Preparing to deposit juvenile oysters into the Niantic River on Saturday. (Courtesy of Lisa Winkler).

Public-Private Partnership Seeds 100,000 Oysters in Niantic River

in East Lyme/Environment

EAST LYME — Shellfish experts deposited about 100,000 juvenile oysters into the Niantic River on Saturday, as part of a $10,000 public-private partnership plan by the Waterford-East Lyme Shellfish Commission to bolster the river’s oyster population in an effort to increase recreational fishing and improve water quality.

“This is the first seeding that we’ll do,” said Peter Harris, chair of the shellfish commission. “We’re pretty confident that we’ll be successful.”

 Harris said that this could be the first of multiple seeding if successful.

“When they grow out to adults they will set seed and repopulate the area if it’s successful,” added commission vice chair J. Patrick Kelly.

The local commission oversees permitting and determines recreational seasons for shellfishing in the Niantic River, which separates East Lyme and Waterford. Commercial shellfishing is not allowed in the Niantic River.

This is the first time in at least a decade that the river has been seeded with juvenile oysters, known as “spat.” These oysters are expected to be mature for harvesting in about two years. 

The Niantic River sees much more harvesting for clams than for oysters, Harris said, and the commission has previously deposited additional clam stock into the river. 

“There’s a natural population of oysters in the river,” Harris said in a Tuesday interview. “Oysters grow on a rocky or hard bottom, and the river is primarily a softer material bottom that is a little more conducive to clams. We placed the oyster seed in areas where there is a harder rocky bottom.”

The commission has tried to seed scallops, but according to Harris, that particular species of shellfish is “more sensitive” and that effort was not very successful.

The oysters seeding plan was developed in partnership with local residents and approved by unanimous vote of the commission on November 6. The project is estimated to cost about $10,000, to pay for purchasing and preparing the juvenile oysters as well as ongoing monitoring and analysis of the waters. Supporters of the project have created a GoFundMe page seeking donations to help support the project.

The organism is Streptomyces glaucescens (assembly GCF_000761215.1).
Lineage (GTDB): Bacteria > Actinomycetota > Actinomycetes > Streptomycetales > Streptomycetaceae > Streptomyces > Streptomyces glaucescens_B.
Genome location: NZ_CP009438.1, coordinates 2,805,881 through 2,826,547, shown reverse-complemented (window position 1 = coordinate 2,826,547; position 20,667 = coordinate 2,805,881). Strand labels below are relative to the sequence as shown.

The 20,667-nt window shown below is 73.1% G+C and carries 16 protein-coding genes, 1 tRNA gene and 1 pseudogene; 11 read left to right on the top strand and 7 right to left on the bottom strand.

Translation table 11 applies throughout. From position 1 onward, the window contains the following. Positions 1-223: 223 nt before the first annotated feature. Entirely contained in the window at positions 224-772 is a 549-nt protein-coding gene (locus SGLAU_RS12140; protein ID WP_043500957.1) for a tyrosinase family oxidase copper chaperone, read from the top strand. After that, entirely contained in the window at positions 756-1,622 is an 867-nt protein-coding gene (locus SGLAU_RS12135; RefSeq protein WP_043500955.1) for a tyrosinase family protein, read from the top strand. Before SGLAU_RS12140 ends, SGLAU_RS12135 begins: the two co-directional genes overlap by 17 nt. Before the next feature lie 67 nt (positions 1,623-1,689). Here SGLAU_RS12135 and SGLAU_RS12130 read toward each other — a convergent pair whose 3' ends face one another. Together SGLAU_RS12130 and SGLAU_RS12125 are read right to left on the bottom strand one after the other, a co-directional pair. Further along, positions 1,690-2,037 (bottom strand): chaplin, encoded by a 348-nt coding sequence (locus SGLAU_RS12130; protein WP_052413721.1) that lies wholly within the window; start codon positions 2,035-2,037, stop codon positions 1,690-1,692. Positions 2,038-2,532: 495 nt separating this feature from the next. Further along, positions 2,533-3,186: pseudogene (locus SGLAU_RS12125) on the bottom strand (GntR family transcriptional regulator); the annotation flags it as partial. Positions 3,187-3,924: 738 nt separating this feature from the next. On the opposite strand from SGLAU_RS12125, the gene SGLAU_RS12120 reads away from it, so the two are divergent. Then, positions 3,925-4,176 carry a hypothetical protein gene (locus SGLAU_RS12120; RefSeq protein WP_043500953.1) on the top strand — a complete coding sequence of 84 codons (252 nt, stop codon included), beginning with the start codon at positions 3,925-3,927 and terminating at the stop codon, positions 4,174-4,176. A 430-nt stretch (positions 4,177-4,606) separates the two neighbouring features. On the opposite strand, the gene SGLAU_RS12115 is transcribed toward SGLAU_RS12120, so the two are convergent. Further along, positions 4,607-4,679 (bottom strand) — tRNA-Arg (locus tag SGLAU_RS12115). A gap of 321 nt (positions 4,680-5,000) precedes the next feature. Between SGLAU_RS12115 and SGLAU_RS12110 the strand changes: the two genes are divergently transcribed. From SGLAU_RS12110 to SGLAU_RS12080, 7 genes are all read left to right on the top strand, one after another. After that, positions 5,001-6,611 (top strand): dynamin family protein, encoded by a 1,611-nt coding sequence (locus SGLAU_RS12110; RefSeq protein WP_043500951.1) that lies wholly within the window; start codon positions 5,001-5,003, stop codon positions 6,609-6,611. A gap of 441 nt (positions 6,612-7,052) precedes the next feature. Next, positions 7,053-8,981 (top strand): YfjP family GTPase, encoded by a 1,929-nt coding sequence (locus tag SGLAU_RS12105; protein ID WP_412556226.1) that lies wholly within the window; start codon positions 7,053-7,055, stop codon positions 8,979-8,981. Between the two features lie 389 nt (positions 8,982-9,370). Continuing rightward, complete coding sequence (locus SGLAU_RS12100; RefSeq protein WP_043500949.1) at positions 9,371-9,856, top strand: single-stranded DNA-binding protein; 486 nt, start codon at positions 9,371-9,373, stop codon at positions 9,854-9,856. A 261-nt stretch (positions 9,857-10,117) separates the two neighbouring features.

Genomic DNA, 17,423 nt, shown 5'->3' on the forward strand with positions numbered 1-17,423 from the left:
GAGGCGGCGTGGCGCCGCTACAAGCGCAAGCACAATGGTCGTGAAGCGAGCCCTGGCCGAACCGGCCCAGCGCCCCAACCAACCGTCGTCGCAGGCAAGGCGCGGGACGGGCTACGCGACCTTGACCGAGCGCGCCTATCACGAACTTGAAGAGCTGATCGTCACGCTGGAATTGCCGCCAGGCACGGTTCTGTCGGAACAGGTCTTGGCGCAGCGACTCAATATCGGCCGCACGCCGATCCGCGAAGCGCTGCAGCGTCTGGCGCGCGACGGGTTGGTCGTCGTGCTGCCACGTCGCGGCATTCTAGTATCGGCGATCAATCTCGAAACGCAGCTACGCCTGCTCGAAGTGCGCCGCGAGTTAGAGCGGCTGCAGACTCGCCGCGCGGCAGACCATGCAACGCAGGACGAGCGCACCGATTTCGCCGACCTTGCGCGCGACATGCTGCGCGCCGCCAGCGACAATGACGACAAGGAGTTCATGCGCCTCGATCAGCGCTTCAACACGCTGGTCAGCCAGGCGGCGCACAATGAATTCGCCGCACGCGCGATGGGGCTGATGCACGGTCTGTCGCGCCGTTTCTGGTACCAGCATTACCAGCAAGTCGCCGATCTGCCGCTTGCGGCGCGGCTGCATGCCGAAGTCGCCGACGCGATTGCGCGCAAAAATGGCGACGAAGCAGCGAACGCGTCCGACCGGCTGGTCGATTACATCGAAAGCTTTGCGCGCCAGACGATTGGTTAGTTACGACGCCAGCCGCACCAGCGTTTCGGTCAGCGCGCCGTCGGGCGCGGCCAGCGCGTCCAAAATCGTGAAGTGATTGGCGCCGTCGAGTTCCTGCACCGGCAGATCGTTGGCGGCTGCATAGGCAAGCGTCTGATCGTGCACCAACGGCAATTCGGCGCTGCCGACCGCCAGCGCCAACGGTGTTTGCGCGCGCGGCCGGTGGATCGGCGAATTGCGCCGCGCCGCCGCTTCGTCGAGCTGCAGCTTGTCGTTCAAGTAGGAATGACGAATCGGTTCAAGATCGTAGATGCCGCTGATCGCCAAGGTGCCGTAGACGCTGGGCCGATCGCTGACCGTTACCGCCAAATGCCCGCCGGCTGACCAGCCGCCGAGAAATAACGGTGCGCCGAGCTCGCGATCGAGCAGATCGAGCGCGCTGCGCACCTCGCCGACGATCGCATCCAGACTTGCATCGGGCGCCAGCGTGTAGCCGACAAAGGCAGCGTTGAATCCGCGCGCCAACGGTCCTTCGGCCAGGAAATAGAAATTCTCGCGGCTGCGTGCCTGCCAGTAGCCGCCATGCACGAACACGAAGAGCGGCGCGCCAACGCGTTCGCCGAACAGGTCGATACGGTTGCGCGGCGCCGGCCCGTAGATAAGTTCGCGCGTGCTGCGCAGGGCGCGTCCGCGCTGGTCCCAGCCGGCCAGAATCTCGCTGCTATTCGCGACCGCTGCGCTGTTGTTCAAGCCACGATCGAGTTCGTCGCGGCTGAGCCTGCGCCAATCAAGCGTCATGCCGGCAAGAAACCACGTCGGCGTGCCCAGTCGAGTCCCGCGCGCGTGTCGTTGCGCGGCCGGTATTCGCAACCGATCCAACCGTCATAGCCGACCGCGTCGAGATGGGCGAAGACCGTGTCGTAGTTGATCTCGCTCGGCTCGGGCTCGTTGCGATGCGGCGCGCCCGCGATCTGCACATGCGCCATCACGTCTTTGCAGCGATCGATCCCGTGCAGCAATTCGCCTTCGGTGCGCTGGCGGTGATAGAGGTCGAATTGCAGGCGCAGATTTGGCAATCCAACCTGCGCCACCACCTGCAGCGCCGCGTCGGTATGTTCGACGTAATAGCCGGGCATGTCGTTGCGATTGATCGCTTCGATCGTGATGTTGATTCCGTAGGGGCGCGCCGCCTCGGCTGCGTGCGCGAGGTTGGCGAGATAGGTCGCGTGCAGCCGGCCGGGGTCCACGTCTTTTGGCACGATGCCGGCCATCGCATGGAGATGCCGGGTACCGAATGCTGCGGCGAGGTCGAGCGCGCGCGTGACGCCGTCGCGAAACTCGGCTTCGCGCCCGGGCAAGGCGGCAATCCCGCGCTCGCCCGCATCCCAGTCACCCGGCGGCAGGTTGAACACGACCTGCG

An established practice on other parts of Connecticut’s coast

Jim Markow, president of the Noank Aquaculture Cooperative in Groton, sold the oysters to the commission and deposited them into the river on Saturday. Markow also owns and operates Mystic Oysters. As part of his work, he regularly seeds oysters into bodies of water for towns along the coast, including Stonington and Groton. Markow said he has been seeding shellfish around New England and Long Island Sound for over 25 years.

“We feel obligated to help [towns] because it’s a good thing,” Markow said. “They work with us, we work with them, and we have some common goals… southeastern Connecticut is kind of unique in that we have areas for recreational [shellfishing] without commercial activity going on so it’s pretty hard for the towns to be able to have the infrastructure and the ability to get seed.”

Markow grows oysters at a hatchery on Noank’s Main Street, which the aquaculture cooperative leases from the Town of Groton.

He explained that late autumn is an ideal time to deposit the oysters, when the crabs that eat them begin to slow in the cooling waters.

“The green crabs are a big problem for us,” he said, “When it gets colder they leave us alone a little more.”

Markow said that partnership between private business and government groups is essential to maintaining a healthy business and natural environment for shellfishing along the state’s southeastern shoreline.

Local shellfish commissions are funded in part by the permits for recreational shellfishing, as well as through direct funding from individual towns. The commissions pay wardens to oversee the shellfishing and for the water testing that the state requires to keep areas open for shellfishing.

“We work hand in hand with the towns,” Markow said, “because if they’re not doing the sampling, those grounds could get closed. Not because there’s anything wrong with the water, but just because there’s a state mandate that they have to do testing or [the waters] couldn’t get certified.”

“Water filtering champions”

Oysters, as filter feeders, can also directly improve the quality of the water they inhabit by consuming nitrogen and other nutrients, which otherwise would create the algal blooms that drain the water of oxygen.

“Clams feed through the same mechanism,” Harris said, “but oysters are seen as more of the water filtering champions. If you’re looking into marine biology and what shellfish improves water quality the most, the oyster is recognised as that shellfish.”

Markow added, “The oysters will filter, in some cases, up to 50 gallons of water a day. That’s just one oyster. And when you start doing millions and millions of oysters that’s a significant benefit.”

Connecticut has a storied history of oystering, Markow said, “and I think a lot of people don’t realize we have pretty much the best oysters in the country. It’s something to be proud of in our state.”